Up until 2012 I was just a normal student, indifferent to the political affairs and not really concerned about the wrongdoings in the society. However, a large crowd did not share my apathy, and there were huge anti-corruption protests going on in India at the time. But up until this time, I really didn’t care.
In November 2012 something really historic happened. A faction of people who were participating in these protests against the government decided to form a political party of their own called the Aam Aadmi Party, literally, Common Man’s Party, which consisted of common people, doctors, engineers, teachers and most important of them, prominent and not-so-prominent grassroots activists. The idea behind the formation of this new political party was to enter the system and fight corruption from within. It sounded appealing and I decided to vote for them if they contested the Delhi state elections (it was and still is an extremely small political party to contest and win the entire nation).
But in 2013 my life took a major turn. Somehow I got interested in joining this new political group and working for them. Since it was and is a crowd-funded political entity and does not take donations from billionaires in the country, they did not pay me anything and demanded complete passion and dedication from me. I was ready. I quit my job and went on a journey of financial insecurities and sleepless nights.
In 2014 there were elections in our country, and our party suffered a huge loss. India was won by a right-winged, conservative party called the BJP and Narendra Modi became our Prime Minister (I did not vote for him. I would never vote for him. He is a corporate slave). But we kept on campaigning. It was just the beginning.
In 2015 there were elections in Delhi, and we won by an absolute majority.
By then I had completely absorbed myself in politics, and was following every bit of national and international politics, world revolutions and grassroots movements with a new fervour. Towards the mid of 2015, three events of international significance happened.
- Justin Trudeau became the Prime Minister of Canada
- Jeremy Corbyn rose to become the leader of the Labour Party in the UK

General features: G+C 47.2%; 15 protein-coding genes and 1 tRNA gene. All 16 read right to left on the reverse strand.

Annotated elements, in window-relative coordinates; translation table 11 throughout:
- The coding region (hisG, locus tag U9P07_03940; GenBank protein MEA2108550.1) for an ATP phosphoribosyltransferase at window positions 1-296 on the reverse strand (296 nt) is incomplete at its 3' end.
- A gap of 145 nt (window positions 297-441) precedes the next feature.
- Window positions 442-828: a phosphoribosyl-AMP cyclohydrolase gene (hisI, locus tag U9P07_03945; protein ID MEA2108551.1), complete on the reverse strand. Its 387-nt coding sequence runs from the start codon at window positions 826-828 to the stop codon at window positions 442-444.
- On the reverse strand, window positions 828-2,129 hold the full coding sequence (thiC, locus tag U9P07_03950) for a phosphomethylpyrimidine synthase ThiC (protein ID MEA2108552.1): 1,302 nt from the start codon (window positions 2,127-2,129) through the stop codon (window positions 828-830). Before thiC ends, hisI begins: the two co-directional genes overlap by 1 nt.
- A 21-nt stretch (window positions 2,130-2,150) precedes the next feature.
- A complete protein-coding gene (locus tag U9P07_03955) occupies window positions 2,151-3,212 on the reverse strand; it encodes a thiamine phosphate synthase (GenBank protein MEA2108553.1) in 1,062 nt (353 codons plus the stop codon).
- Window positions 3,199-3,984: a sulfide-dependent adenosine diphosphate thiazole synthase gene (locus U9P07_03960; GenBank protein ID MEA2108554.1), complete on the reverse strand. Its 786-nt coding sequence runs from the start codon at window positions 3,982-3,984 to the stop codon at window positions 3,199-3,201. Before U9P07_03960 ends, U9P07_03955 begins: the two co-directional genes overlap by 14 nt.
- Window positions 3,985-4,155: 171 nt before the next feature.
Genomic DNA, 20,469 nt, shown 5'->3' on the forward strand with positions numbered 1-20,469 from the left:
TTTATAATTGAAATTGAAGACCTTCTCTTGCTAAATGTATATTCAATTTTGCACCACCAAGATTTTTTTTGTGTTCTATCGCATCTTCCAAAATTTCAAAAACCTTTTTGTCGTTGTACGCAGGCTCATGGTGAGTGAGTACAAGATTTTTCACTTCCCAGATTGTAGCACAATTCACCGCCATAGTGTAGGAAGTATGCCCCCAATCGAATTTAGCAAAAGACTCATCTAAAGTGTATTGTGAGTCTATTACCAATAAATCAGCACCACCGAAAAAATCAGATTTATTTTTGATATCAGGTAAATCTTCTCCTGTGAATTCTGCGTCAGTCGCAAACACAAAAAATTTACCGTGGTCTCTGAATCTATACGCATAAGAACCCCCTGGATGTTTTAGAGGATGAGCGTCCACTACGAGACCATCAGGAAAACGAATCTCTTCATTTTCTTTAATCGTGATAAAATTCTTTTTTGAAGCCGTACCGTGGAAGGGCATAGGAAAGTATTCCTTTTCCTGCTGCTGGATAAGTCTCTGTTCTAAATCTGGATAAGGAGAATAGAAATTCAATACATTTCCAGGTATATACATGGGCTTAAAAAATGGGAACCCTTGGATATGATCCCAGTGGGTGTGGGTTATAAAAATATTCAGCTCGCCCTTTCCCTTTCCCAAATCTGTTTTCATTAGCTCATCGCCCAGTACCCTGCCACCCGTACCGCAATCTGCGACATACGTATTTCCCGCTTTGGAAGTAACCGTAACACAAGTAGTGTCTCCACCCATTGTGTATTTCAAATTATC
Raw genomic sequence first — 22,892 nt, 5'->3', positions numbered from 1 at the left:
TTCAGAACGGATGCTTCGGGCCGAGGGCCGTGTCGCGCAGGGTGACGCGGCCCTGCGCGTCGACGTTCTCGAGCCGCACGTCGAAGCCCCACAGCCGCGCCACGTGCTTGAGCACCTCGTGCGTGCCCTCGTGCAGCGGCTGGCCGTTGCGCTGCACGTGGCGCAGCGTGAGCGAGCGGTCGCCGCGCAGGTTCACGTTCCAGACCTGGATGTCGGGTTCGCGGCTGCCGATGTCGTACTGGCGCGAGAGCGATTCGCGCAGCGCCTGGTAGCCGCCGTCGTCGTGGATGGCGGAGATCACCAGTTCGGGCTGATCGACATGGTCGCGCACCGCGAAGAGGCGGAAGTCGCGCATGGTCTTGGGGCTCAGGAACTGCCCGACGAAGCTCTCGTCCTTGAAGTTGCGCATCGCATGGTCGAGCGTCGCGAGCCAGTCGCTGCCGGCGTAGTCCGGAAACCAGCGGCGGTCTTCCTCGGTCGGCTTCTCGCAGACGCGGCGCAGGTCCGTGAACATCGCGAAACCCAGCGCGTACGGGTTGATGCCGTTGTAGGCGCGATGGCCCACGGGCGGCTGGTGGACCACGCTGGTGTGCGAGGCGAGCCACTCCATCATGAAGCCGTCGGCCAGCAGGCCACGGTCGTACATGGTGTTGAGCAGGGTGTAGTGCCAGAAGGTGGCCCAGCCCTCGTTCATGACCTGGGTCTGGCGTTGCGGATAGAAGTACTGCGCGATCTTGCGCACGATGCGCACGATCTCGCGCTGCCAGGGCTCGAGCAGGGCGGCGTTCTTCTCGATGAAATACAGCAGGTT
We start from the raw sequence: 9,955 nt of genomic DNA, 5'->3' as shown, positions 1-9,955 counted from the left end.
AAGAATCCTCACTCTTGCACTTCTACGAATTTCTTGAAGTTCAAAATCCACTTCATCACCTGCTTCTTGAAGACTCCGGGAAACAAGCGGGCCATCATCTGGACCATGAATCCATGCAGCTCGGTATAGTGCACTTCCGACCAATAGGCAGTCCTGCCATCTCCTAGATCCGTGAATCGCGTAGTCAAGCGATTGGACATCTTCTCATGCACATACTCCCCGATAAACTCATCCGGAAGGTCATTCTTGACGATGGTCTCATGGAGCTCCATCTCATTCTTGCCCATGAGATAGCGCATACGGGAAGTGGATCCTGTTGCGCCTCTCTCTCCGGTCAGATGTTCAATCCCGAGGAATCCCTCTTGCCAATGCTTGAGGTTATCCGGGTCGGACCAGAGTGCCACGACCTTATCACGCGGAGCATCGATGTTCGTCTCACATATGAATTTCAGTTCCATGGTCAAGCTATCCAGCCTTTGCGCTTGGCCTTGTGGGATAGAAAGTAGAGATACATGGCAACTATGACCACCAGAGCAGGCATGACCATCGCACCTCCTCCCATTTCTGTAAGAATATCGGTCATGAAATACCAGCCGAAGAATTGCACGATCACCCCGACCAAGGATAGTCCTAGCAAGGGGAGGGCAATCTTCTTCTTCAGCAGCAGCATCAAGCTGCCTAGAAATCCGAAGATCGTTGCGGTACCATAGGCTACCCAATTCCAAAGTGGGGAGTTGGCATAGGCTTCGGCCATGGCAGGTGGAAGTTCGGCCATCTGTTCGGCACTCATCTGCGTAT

- Bernie Sanders was gaining popularity in the USA
These three events are connected by a common thread of leftism and an ideology that puts people before establishment. Coming from a third world country that is now being ruled by a right-winged government, I, needless to say, was happy that the world is changing for good and for the better. All three of these leaders are anti-war, pro-people and pro-minorities.
I saw a grassroots movement by the people, of the people and for the people forming in the USA and as I read about Bernie Sanders, I learned that he voted against the Iraq war and listed the reasons why. This was a refreshing change from the earlier Presidents who were bloodthirsty to say the least. Now, even Tony Blair admits that Iraq war led to the rise of ISIS, which has now ravaged Syria, while we are debating whether to allow refugees in our country or not. I read about Bernie’s stance against NAFTA that has done nothing but exploit cheap labor in other countries, and his stance against TPP, which is even more dangerous than NAFTA. I read a lot. And most importantly, I read about how his and Corbyn’s rise has given and will continue to give a much-needed boost to the Left in India.
This was reason enough for me to pack my bags and come over to the States and help fuel the Bern. I talked to the South Carolina organisers and found out that they needed volunteers. So I poured in most of my savings into this trip, and here I am, in the United States, to volunteer for Bernie Sanders! And it is not for the USA or for India, but for the entire world. The world needs Sanders and the American population should keep this mind before they set out to vote.
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